Reference > Brewer’s Dictionary > (5) Giants of Mythology.

 Giants (g soft).(6) Giants of Real Life. 
CONTENTS · BIBLIOGRAPHIC RECORD
E. Cobham Brewer 1810–1897. Dictionary of Phrase and Fable. 1898.
 
(5) Giants of Mythology.
 
       
AC’AMAS. One of the Cyclops. (Greek fable.)
ADAMAS’TOR (q.v.).
ÆGÆ’ON, the hundred-handed. One of the Titans. (Greek fable.)
AG’RIOS. One of the Titans. He was killed by the Parcæ. (Greek fable.)
ALCYONEUS [Al’-si-o-nuce], or AL’CION. Jupiter sent Herculs against him for stealing some of the Sun’s oxen. But Herculs could not do anything, for immediately the giant touched the earth he received fresh strength. (See below, ANTÆOS.) At length Pallas carried him beyond the moon. His seven daughters were metamorphosed into halcyons. (Argonautic Expedition, i. 6.)
AL’GEBAR’. The giant Ori’on is so called by the Arabs.
ALIFAN’FARON or ALIPHAR’NON (q.v.).
ALO’EOS. Son of Poseidon Canc. Each of his two sons was 27 cubits high. (Greek fable.)
AM’ERANT. A cruel giant slain by Guy of Warwick. (Percy: Reliques.)
ANGOULAFFRE (q.v.). (See below 21 feet.)
ANTÆ’OS (q.v.; see above, ALCYONEUS). (See below, 105 feet.)
ARGES (2 syl.). One of the Cyclops. (Greek fable.)
AS’CAPART (q.v.).
ATLAS (q.v.).
BALAN (q.v.).
BELLE (1 syl.) (q.v.).
BELLE’RUS (q.v.).
BLUNDERBORE (3 syl.) (q.v.).
BRIAR’EOS or BRI’AREUS (3 syl.) (q.v.).
BROBDINGNAG (q.v.).
BRONTES (2 syl.) (q.v.).
BURLOND (q.v.).
CA’COS or CACUS (q.v.).
CALIG’ORANT (q.v.).
CAR’ACULIAM’BO. The giant that Don Quixote intended should kneel at the feet of Dulcin’ea. (Cervantes: Don Quixote.)
CARUS. In the Seven Champions.
CHALBROTH. The stem of all the giant race. (Rabelais: Pantagruel).
CHRISTOPH’ERUS. (See CHRISTOPHER, St.)
CLYT’IOS (q.v.).
CŒOS. Son of Heaven and Earth. He married Phœb, and was the father of Latna. (Greek fable.)
COLBRAND. (See COLBRONDE.)
CORFLAM’BO (q.v.).
CORMORAN (q.v.)
CORMORANT. A giant discomfited by Sir Brian. (Spenser: Faërie Queene, vi. 4.)
COTTAS (q.v.).
COULIN (q.v.).
CYCLOPS (The) (q.v.).
DESPAIR (q.v.).
DONDASCH (q.v.).
ENCEL’ADOS (q.v.).
EPHLALTES (4 syl.) (q.v.).
ERIX (q.v.).
EU’RYTOS. One of the giants that made war with the gods. Bacchus killed him with his thyrsus. (Greek fable.)
FERREGUS, slain by Orgando, was 28 feet in height.
FER’RACUTE (3 syl.) (q.v.).
FER’RAGUS (q.v.).
FIERABRAS [Fe-a-r-brah] (q.v.).
FION (q.v.).
FIOR’GWYN, the father of Frigga (Scandinavian mythology).
FRACASSUS (q.v.).
GAL’BARA. Father of Goliah of Secondille (3 syl.), and inventor of the custom of drinking healths. (Duchat: Œuvres de Rabelais. 1711.)
GALAPAS. The giant slain by King Arthur. (Sir T. Malory: History of Prince Arthur.)
GALLIGANTUS (q.v.).
GARAGANTUA (q.v.).
GARGANTUA (q.v.).
GARIAN. In the Seven Champions.
GEMMAGOG (q.v.).
GERYON’EO (q.v.).
GIRALDA (q.v.).
GODMER (q.v.).
GOEMOT or GOEMAGOT (q.v.).
GOG’MAGOG. King of the giant race of Albion; slain by Cori’neus.
GRANGOUSIER. The giant king of Utopia, father of Gargantua. (Rabelais: Gargantua.)
GRANTORTO (q.v.).
GRIM (q.v.).
GRUMBO (q.v.).
GUY OF WARWICK (q.v.).
GYGES (2 syl.). One of the Titans. He had fifty heads and a hundred hands. (Greek fable.)
HAP’MOUCHE (2 syl.) (q.v.).
HIPPOL’YTOS. One of the giants who made war with the gods. He was killed by Hermês. (Greek fable.)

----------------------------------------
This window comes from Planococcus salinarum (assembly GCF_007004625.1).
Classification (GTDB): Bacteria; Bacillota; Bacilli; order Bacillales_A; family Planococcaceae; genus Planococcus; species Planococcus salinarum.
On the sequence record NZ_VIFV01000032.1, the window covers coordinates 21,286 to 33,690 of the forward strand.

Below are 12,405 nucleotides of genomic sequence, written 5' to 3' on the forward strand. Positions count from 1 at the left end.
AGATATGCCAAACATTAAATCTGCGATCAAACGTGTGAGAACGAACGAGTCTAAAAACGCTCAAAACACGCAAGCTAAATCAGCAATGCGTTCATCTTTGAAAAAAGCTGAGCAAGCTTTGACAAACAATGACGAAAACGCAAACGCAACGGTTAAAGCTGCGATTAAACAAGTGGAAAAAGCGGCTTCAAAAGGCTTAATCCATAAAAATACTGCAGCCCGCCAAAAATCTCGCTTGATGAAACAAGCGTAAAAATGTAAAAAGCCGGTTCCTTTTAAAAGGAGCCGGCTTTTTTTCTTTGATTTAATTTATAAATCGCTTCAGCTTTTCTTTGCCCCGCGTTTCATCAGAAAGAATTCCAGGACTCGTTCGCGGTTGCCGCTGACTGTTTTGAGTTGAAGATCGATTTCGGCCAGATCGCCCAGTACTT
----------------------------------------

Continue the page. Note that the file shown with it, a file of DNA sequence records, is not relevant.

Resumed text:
HRASVELG (q.v.).
HRIMTHURSAR (q.v.).
HURTALI (q.v.).
INDRACIT’TRAN (q.v.).
IRUS (q.v.).
JOTUN. The giant of Jötunheim or Giant-land. (Scandinavian mythology.)
JULIANCE. A giant of Arthurian romance.
JUNNER (q.v.).
KIFRI. The giant of atheism and infidelity.
KOTTOS. One of the Titans. He had a hundred hands. (See BRIAREOS.) (Greek fable.)
MALAMBRU’NO (q.v.).
MARGUTTE (q.v.).
MAUGYS (q.v.).
MAUL (q.v.).
MONT-ROGNON (q.v.).
MORGANTE (3 syl.) (q.v.).
MUGILLO. A giant famous for his mace with six balls.
OFF’ERUS (q.v.).
OGIAS (q.v.).
ORGOGLIO (q.v.).
ORI’ON (q.v.). (See below, 80 1/2 feet.)
OTOS (q.v.).
PALLAS (q.v.).
PANTAG’RUEL (q.v.).
PHIDON. In the Seven Champions.
POLYBO’TES (4 syl.) (q.v.).
POL’YPHE’MUS or POLYPHEME (3 syl.) (q.v.).
PORPHYR’ION (q.v.).
PYRAC’MON. One of the Cyclops. (Greek fable.)
RAPHSARUS. In the Seven Champions.
RITHO (q.v.).
RITHO. The giant who commanded King Arthur to send him his beard to complete the lining of a robe. In the Arthurian romance.
SKRYMIR. (See DRAUGHT OF THOR, p. 380.)
SLAY-GOOD (q.v.).
STER’OPES (3 syl.). One of the Cyclops. (Greek fable.)
TARTARO. The Cyclops of Basque mythology.
TEUTOBOCH’US (King), (See below, 30 feet.)
THAON. One of the giants who made war with the gods. He was killed by the Parcæ. (Greek fable.)
TITANS (The) (q.v.).
TIT’YOS (q.v.).
TREYEAGLE (q.v.).
TYPHŒUS (q.v.).
TYPHON (q.v.).
WIDENOSTRILS (q.v.).
YOHAK. The giant guardian of the caves of Babylon. (Southey: Thalaba, book v.)
Of these giants the following are noteworthy:   1
       
19 feet in height: A skeleton discovered at Lucerne in 1577. Dr. Plater is our authority for this measurement.
21 feet in height: Angoulaffre of the Broken Teeth, was 12 cubits in height. (A cubit was 21 inches.)
30 feet in height: Teutobochus, whose remains were discovered near the Rhone in 1613. They occupied a tomb 30 feet long. The bones of another gigantic skeleton were exposed by the action of the Rhone in 1456. If this was a human skeleton, the height of the living man must have been 30 feet.
80 1/2 feet in height: Orion, according to Pliny, was 46 cubits in height.
105 feet in height: Antæos is said by Plutarch to have been 60 cubits in height. He furthermore adds that the grave of the giant was opened by Serbonos.
300 feet in height: The “monster Polypheine.” It is said that his skeleton was discovered at Trapa’ni, in Sicily, in the fourteenth century. If this skeleton was that of a man, he must have been 300 feet in height.
 


 Giants (g soft).(6) Giants of Real Life. 

 
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